We all know that opera singers, Broadway stars, and other vocalists take voice lessons or have coaches in their lives, but what if you want to sing pop songs or form a rock band? Do you need a teacher to show you the ropes?
The Aurora School of Music provides voice lessons in Cleveland and the surrounding areas, and we’ve worked with many singers who want to pursue popular and contemporary genres. Believe it or not, the techniques you’ll need to know do require practice, and you may benefit from a skilled and experienced teacher.
Do You Need Lessons To Sing Pop Songs?
Yes, if you wish to sing at a high level, you do need lessons to sing pop, rock, jazz, classical, or other musical genres. That’s not to say that you can’t learn songs on your own, but the voice is a complex instrument that requires training and understanding if you want to maximize your potential.
Firstly, Learn To Breathe and Produce Sound Healthfully
Regardless of the genre you will be singing, you’ll need to learn how to breathe. It sounds easy (we do it subconsciously every moment), but learning to take deep, controlled breaths during a musical performance is a challenge of its own. One you learn how to optimize your breathing, you’ll need to be able to sing without undesired tension. This goes hand in hand with proper breathing, and if you can’t sing without tension, your career will be cut short by damage and injuries.
Learning The Art of Belting
To sing almost any contemporary genre, you’ll need to learn how to “belt.” This technique, which involves introducing the heaviness of your chest voice to the register of your head voice, is extremely effective in pop, theater, rock and more. But there’s a catch – it can severely damage your voice. If you simply try to imitate the likes of Aretha Franklin without a clue as to what you are doing, you could develop vocal nodules over a period of time. In a best case scenario, you’d simply experience hoarseness or a sore throat.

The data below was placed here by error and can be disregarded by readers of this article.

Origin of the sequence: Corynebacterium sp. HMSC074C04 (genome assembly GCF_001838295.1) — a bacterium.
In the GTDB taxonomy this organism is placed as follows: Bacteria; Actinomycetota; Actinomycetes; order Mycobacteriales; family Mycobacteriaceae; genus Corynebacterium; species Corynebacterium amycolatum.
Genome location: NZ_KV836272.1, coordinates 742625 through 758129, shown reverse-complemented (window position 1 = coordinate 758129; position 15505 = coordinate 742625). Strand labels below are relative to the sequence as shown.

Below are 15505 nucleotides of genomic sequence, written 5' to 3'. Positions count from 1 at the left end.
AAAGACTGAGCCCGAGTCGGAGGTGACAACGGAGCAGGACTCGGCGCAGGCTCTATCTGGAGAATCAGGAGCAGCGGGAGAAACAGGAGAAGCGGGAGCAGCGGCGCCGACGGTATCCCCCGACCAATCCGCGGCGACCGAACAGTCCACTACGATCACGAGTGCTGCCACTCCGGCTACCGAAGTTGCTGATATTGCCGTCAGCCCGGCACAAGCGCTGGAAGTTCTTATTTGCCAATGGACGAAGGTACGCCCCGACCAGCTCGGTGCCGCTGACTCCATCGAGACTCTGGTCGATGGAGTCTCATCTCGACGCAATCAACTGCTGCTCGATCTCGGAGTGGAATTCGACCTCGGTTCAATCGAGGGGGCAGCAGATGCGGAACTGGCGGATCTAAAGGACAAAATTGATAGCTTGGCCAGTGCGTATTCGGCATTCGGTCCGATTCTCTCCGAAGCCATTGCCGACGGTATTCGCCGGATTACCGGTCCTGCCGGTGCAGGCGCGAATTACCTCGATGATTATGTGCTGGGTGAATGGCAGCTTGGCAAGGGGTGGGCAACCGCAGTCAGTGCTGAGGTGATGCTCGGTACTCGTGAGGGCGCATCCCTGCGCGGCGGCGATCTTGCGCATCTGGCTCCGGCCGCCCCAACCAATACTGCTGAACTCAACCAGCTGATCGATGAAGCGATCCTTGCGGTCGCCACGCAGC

Mixed belting, a term used to describe the halfway point between belting and head voice, also requires careful practice under the supervision of a teacher.
Stylizing Your Voice Break
We’ve all heard singers’ voices “crack” when transitioning from low or medium to higher pitches. Vocalists have traditionally trained to not do this, but many pop stars artistically use the break to communicate emotion or simply make a scale more interesting.
Do you need a teacher to help you use your voice break? It would dramatically speed up the process for you, yes. That said, you can’t necessarily cause irreparable damage to your voice by practicing this at home (like belting), feel free to imitate pop stars and see what you can do – and when you’re ready to get serious, give us a call.
Inflections, Riffs, Runs, and More
Some pop singers, like Christina Aguilera, rely on “busy” vocals to demonstrate their virtuosity. While this often spirals off into the realm of vocal gymnastics (the musical equivalent of an actor “chewing the scenery”), you may wish to learn how to sing scales, arpeggios, and riffs to embellish your songs.
Even as an amateur musician, you would also benefit from incorporating various inflections into your repertoire. Things like introducing breathiness to your sound at certain points in a song, falling off notes, intentionally using vocal fry in low sections, and more can be effective when communicating with an audience.
Get a Free Voice Lesson Today
If you want to get serious about popular music, you’ll need a teacher who has studied, performed, and taught the genre. Call us for a free 30 minute trial lesson today.
Also, if you would like to try guitar lessons in Cleveland, drum lessons, piano instruction, or anything else, let us know!